platforms hanging from the self-climbers were a few floors
above, floor slabs were conventionally constructed.
The construction of the original 7 was described as a logistical
nightmare by its designers and builders (ENR 11/28/85 p. 30).
The 9/11 terrorist attacks ended up causing another nightmare.
But according to the new team, which includes the same structural
engineer and CM, the design and construction of the new 7
was made simpler because of the opportunity to integrate the
substation design and construction with the tower above it.
Both jobs were equally difficult because major utilities in
all surrounding streets ripped open because of post-9/11 work.
Work also was complicated by neighboring projects to restore
buildings damaged on 9/11, and nearby road work. To handle
the congestion, access problems and staging limitations, Tishman
had weekly coordination meetings with the power utility, the
phone company, city and state transportation departments and
the citys transit authority. "Everyone worked in
a checkerboard fashion, leapfrogging around each other,"
Larry Silverstein boasts that 7 will be the safest commercial
office building in the U.S., until the Freedom Tower is built.
"Miraculously, the structure of 7 and the life-safety
enhancements parallel the recommendations" made in June
by the National Institute of Standards and Technology in its
$16-million report on the World Trade Center, says Silverstein.
"We anticipated this by about three years," he says.
Each subsequent building in the WTC redevelopment will be designed
using the same principles, Silverstein says. Plans for the Freedom
Tower go further. It will have a concrete-enclosed emergency
access core within the concrete core.
Core in Core. Emergency access
core within Freedom Towers main core will provide
dedicated and protected elevators for firefighters, and
more. Image Courtesy of Skidore Owings and Merrill LLP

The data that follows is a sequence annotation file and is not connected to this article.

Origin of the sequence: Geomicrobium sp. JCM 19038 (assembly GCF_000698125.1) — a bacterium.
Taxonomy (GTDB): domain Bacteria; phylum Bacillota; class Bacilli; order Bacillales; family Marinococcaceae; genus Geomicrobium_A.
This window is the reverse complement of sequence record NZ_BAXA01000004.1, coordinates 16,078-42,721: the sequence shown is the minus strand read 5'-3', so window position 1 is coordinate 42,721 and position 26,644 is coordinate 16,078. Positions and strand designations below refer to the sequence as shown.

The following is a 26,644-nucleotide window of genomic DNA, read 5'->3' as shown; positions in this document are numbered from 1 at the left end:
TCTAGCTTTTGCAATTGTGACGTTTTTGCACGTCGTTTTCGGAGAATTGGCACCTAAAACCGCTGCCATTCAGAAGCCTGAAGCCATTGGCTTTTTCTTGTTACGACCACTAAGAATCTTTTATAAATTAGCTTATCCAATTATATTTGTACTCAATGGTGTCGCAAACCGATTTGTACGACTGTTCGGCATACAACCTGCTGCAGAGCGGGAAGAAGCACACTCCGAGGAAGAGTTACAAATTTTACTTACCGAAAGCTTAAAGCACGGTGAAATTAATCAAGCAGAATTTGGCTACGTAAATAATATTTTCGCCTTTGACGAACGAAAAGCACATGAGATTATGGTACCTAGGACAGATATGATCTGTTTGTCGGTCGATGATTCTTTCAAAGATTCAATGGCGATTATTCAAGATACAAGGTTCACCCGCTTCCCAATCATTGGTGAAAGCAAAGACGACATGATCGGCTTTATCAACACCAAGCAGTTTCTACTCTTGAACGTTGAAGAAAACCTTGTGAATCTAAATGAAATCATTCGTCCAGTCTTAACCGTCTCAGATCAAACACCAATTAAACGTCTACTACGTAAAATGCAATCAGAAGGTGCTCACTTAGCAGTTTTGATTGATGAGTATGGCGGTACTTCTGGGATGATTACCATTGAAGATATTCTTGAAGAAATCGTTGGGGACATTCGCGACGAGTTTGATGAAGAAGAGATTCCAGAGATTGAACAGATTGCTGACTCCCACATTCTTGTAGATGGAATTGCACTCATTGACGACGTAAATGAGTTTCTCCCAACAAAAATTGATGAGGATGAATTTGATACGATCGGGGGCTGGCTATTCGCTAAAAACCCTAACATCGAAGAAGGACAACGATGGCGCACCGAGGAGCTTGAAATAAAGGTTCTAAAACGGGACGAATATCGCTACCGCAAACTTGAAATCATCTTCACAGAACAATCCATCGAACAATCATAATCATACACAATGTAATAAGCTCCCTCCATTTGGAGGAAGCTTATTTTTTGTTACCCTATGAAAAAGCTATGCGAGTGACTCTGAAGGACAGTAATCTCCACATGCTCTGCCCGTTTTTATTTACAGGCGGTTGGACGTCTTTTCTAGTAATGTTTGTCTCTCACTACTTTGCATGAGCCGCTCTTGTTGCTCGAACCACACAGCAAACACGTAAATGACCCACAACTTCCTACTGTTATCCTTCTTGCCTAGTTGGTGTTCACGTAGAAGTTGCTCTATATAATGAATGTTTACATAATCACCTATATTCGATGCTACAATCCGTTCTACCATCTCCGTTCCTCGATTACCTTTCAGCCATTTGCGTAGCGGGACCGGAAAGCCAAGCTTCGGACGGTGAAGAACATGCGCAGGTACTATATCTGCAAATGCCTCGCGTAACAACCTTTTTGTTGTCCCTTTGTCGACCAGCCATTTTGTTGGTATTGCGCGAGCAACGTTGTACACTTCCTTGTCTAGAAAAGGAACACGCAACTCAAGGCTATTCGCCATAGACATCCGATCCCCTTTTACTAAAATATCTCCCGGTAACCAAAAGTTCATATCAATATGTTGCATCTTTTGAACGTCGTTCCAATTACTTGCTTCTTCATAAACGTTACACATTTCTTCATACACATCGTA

The EAC is designed to contain five service elevators, protected
so that equipment will be able to resist water. The service
lobby would be pressurized to mitigate smoke intrusion, either
on the floor or in hoistways. The elevators and pressurized
stairs would be dedicated for use by emergency responders.
If an incident is on the 50th floor, firefighters will take
the elevator to 48 and walk up, says Galioto. Elevators also
would be used to evacuate those with disabilities. The EAC
would contain the electrical and com-munications closets for
The Freedom Tower project lost about eight months when the
city police came up with new security rules for standoff distances
after New York Gov. George E. Pataki decided West Street alongside
the WTC site would remain a surface street. That meant going
back to the drawing board. A new design concept was released
in June (ENR 7/11 p. 10).
SOM plans to complete schematic design by year-end. Foundation
packages should be issued before that so construction can
commence in the first quarter of next year, says Galioto.
That should "maintain the governor's...schedule"
for occupancy of the building in the spring of 2010, he says.
Towering Symbol. 1,776-ft-tall
replacement for twin, 110-story towers to anchor lower
Rendering Courtesy Skidmore, Owings & Merrill LLP
Silverstein calls the need to redesign a "frustrating"
experience. He says his biggest regret in the last year was
the "lack of coordination relative to the New York Police
Dept. and security issues on the site. We lost time and encountered
a good deal of additional cost," he says. Silverstein
has not yet tallied the toll, but probably will seek reimbursement
from the city or state.
For Tishman, it was not a total loss. Some of the planning
and all of the relationships developed, especially with the
Port Authority of New York and New Jersey, which owns the
land and runs the PATH subway that runs under the site. But
the team had to throw out lots of work.
Silverstein and SOM think the new design beats the first.
"It responds to an even greater variety of issues,"
says Galioto. "Were eager to proceed."